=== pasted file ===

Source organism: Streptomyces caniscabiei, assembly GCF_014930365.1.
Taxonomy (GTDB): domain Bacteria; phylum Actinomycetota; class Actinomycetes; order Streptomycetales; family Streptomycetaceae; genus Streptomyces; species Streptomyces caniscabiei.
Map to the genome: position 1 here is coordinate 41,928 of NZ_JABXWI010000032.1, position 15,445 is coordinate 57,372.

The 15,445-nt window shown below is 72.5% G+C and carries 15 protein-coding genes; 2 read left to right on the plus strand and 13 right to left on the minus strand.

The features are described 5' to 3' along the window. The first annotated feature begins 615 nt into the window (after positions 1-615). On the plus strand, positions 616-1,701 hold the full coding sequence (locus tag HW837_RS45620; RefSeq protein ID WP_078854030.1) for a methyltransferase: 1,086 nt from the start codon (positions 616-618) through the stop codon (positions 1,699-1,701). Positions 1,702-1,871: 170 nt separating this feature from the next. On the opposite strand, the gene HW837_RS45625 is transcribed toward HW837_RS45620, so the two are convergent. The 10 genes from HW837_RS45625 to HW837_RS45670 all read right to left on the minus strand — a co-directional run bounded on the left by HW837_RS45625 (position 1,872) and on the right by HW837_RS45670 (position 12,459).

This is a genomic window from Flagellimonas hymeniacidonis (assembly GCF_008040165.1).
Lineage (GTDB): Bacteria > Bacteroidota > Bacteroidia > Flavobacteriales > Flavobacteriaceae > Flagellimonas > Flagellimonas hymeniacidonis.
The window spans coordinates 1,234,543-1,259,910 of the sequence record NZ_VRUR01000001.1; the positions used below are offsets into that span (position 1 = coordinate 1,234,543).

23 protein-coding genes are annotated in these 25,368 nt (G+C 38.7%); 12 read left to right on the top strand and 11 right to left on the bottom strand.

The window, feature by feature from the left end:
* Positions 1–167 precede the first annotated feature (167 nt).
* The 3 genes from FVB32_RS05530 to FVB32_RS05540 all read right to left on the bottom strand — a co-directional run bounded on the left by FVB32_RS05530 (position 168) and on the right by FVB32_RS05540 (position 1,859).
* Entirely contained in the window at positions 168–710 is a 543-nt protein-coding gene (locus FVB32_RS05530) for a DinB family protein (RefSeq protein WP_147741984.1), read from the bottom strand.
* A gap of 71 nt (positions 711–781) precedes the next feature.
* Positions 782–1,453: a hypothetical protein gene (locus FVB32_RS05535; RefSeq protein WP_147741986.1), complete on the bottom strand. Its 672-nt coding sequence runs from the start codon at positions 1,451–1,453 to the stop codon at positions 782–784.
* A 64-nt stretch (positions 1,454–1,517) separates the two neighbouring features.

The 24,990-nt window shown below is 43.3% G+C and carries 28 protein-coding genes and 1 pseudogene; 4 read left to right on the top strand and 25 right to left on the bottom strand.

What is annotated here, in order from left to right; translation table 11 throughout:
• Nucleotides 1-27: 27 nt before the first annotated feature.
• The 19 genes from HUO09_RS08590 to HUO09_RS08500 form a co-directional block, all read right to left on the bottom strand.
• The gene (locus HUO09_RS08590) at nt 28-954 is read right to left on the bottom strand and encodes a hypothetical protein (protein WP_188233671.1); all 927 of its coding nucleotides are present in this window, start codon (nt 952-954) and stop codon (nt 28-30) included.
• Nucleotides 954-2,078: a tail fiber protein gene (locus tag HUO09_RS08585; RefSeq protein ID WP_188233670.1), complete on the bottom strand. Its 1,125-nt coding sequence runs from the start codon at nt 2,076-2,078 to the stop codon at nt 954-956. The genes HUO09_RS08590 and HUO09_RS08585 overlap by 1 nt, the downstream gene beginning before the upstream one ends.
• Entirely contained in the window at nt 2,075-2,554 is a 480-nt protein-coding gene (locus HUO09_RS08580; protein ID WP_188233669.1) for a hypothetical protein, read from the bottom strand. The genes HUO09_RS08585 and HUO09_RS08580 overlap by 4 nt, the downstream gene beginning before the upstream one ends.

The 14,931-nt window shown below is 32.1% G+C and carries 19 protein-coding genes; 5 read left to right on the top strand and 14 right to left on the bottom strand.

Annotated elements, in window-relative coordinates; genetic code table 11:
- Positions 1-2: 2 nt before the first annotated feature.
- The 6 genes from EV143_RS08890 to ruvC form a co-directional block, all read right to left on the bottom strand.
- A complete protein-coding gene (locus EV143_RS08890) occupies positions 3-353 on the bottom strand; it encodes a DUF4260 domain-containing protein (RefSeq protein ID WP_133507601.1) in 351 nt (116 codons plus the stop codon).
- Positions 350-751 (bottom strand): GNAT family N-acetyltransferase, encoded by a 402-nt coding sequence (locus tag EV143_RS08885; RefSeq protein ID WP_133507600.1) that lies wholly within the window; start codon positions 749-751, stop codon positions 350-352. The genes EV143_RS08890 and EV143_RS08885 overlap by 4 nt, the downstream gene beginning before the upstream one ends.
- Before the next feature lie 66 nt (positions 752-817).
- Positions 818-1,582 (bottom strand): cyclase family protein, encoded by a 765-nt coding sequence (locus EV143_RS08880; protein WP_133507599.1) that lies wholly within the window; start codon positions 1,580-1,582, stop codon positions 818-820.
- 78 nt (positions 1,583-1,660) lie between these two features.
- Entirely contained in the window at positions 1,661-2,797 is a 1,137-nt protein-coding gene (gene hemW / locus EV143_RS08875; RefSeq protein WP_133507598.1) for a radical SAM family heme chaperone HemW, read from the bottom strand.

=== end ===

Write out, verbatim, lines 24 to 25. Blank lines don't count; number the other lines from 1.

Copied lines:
The 14,931-nt window shown below is 32.1% G+C and carries 19 protein-coding genes; 5 read left to right on the top strand and 14 right to left on the bottom strand.

Annotated elements, in window-relative coordinates; genetic code table 11: